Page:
The Mystery of Christ’s Passion, Death and Resurrection
The Mass is the greatest prayer. The celebration of Mass makes present for us the Mystery of Christ’s Passion, Death and Resurrection.
It is the source and summit of our lives in Christ. Let us take a look at the parts of the Mass and deepen our understanding of this great treasure.
The Sign of the Cross and the Greeting tells us who we are as we gather to enter into the Mystery of Our Lord’s Death and Resurrection. We are the people of God signed by the Cross of Christ and given life in Baptism by God the Father, the Son, and the Holy Spirit.
The Penitential Rite gives us the opportunity to acknowledge our sinfulness as we approach the Sacrifice of Christ that destroys sin and brings us back into right relationship with God.
The Gloria is a hymn that leads us to praise, glorify, adore, thank, and ask our Triune God for all we, His sons and daughters, need as we beg His mercy.
The Opening Prayer or “Collect” collects the intentions of the people assembled and presents them to God by the priest who stands in persona Christi (in the person of Christ).
In the Reading from the Old Testament we hear the story of God’s covenant with His chosen people Israel and the revelation of Himself that speaks of His mercy and desire for their salvation.
The Responsorial Psalm is the faithful’s response of praise and thanksgiving to God’s Word in the first Reading. It reminds us that we are not passive listeners to the Word; we are in a relationship of love with the Word of God.
The Second Reading from the New Testament tells us of God’s New and Eternal Covenant forged in the Blood of His Son who is the Word Made flesh.
The Gospel is a proclamation of an event from the life of Our Savior. In the readings from Holy Scripture that are not taken from the Gospel, it is God who speaks to His people. But when the Gospel is proclaimed, it is specifically Christ Jesus, true God and true man, who speaks to us.
The Homily is a vital part of the liturgy of the Mass that explains the Holy Scriptures and instructs us in the Faith.
The Profession of Faith (the Nicene-Constantinopolitan Creed) is the ancient formula of beliefs that unites the people assembled with the Universal Church of all ages in their expression of their Faith in Christ.
The General Intercessions or Prayer of the Faithful offers prayers to God for the Church, the world, and the needs of people both living and dead.
The Preparation Rite is the offering of the bread and wine brought to the altar by the priest on behalf of the people of God assembled. The people participate in the offering by virtue of their baptism into the priestly people of God.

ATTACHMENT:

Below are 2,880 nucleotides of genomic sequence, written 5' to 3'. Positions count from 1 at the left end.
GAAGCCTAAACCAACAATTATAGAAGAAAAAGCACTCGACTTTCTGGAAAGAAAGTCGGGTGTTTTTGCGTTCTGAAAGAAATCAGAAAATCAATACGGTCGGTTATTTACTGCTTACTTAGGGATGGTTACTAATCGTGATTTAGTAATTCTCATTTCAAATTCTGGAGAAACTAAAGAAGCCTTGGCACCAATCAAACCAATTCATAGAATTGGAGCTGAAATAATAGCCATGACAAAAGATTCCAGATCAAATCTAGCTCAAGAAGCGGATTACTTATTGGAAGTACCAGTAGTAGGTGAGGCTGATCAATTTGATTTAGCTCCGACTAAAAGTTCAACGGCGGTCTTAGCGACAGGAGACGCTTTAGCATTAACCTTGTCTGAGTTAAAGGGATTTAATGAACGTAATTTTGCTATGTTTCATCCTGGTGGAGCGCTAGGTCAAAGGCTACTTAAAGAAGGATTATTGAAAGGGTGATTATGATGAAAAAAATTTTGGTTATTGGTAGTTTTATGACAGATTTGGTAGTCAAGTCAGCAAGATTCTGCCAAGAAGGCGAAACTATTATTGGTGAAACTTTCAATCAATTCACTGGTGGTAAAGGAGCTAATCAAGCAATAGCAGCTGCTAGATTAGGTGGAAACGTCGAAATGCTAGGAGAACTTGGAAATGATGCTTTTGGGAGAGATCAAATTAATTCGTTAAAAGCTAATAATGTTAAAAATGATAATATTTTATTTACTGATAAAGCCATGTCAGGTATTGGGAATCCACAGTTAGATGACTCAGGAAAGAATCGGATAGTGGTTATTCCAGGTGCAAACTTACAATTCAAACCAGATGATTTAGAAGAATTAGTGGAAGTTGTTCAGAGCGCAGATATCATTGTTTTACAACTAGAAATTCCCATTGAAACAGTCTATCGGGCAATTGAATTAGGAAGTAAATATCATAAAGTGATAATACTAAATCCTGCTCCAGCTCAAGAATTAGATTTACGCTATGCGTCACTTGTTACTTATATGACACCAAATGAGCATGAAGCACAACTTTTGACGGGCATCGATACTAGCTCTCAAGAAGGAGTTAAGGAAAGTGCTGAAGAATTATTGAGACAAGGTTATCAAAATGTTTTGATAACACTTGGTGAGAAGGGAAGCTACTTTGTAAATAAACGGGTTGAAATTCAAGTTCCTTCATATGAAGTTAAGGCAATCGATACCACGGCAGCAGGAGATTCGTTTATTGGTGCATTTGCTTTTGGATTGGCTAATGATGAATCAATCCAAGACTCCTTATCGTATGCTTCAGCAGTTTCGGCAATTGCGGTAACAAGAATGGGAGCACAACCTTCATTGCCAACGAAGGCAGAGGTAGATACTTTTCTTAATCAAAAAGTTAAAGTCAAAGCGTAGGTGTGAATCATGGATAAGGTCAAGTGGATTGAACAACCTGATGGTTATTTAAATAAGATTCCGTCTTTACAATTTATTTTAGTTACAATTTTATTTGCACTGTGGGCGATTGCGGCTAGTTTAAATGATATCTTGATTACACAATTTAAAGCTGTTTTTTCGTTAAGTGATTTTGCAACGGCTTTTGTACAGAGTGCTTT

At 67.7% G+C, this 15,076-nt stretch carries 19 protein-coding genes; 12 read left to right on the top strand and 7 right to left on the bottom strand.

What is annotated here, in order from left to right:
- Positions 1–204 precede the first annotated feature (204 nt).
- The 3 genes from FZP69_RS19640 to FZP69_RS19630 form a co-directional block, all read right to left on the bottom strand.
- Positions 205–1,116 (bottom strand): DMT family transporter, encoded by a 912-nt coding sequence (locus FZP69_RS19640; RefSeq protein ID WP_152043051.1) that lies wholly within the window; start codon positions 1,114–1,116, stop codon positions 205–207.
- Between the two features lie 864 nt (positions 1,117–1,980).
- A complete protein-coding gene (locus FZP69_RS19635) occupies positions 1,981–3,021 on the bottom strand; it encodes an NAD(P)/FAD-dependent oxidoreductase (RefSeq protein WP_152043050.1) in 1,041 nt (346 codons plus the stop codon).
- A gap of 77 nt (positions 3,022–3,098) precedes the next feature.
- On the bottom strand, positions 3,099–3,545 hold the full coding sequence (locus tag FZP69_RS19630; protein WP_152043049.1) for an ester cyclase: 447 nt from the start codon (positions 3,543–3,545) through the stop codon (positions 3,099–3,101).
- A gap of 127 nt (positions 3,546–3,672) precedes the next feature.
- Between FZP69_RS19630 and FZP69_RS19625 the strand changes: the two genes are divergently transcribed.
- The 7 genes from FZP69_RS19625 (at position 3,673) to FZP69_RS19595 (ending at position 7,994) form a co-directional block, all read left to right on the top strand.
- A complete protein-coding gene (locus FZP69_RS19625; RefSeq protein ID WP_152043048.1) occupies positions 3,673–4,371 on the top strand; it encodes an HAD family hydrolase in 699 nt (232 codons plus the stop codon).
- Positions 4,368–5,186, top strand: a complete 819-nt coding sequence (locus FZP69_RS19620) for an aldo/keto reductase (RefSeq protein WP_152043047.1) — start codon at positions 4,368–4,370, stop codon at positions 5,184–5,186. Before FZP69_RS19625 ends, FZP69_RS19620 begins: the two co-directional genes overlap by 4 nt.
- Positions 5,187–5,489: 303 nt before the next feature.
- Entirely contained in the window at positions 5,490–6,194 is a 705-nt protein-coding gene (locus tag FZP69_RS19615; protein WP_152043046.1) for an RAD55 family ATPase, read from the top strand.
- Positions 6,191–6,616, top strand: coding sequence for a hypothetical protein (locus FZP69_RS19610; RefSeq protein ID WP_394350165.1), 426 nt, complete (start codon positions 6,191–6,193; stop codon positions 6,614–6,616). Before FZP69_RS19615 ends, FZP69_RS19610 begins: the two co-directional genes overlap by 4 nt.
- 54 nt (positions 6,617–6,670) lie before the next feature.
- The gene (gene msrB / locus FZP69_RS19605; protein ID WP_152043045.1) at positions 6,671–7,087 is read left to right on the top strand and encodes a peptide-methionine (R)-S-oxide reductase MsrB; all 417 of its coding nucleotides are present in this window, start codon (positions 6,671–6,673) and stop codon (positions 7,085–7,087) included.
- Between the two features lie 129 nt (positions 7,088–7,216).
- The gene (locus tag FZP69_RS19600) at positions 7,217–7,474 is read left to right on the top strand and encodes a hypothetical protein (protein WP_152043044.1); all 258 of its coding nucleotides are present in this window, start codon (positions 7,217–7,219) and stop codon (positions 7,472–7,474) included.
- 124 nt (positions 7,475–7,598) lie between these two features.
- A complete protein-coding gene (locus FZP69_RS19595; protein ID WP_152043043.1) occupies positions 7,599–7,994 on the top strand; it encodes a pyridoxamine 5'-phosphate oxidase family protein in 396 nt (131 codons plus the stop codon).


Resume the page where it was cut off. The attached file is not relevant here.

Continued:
The Sanctus (Holy, Holy, Holy) is the prayer of praise and adoration taken from the book of Prophet Ezekiel in which the seraphim ceaselessly worship God. It tells us that the liturgy of heaven is united to the liturgy of the Church on earth.
The Eucharistic Prayer makes present the Mystery of Our Lord’s Passion, Death and Resurrection. Christ’s Sacrifice of the Cross, His offering to the Faith of Himself for the salvation of the world is re-presented on the altar. At the words of consecration the bread and wine brought to the altar become the Body, Blood, Soul and Divinity of Jesus Christ. The baptized are called to participate in the Sacrifice of Christ that is made present through the ministry of the ordained priest.
The Our Father begins the Rite of Communion. We are faithful to Jesus’ command to pray in the words He taught us. The priest prays for deliverance from evil, peace, and freedom form anxiety as we wait for the coming of Christ Our Savior in glory.
The priest extends a greeting of Christ’s peace to all present in the assembly. It is not a peace that the world can give but one that has been won at the price of the Cross. The faithful share a sign of peace with one another.
The priest co-mingles a portion of the Sacred Host that he has broken in the chalice of the Precious Blood. The faithful sing the Agnus Dei. “Lamb of God, You take away the sins of the world, have mercy on us, grant us peace.” Christ is the Lamb slain for our offenses, His Body broken and His Blood spilled for us. We beg His mercy and grace.
The priest elevates the Sacred Host and Precious Blood and proclaims, “This is the Lamb of God who takes away the sins of the world. Happy are they who are called to His supper.” We confess our unworthiness and ask for Healing that His Passion, Death, and Resurrection affords.
The moment of Communion has arrived. The faithful go forward to receive His Sacred Body and Precious Blood. This reception of the Holy Eucharist effects communion between the individual and God and among the individual members of the Body of Christ.
After the Communion Hymn a time of silence for personal prayer of thanksgiving follows. This, too, is a sign of unity among those who have received the Holy Eucharist. The Prayer after Communion is offered by the priest to bring the prayers of all into one expression.
The priest then blesses the people in the name of the Holy Trinity and dismisses all to go forth to witness to Christ in the world.
No one is a mere spectator at Mass. All of the baptized are invited to participate in the Sacred Mysteries by full, conscious, and active participation. This participation is not limited to external expression. It must also be an interior expression of faith and adoration. The Mass is an awesome treasure! It is Christ’s work of salvation active in our midst.
Prepared by – Rev. William J. Waltersheid
Diocese of Harrisburg 2005
Currently Auxiliary Bishop of Pittsburgh PA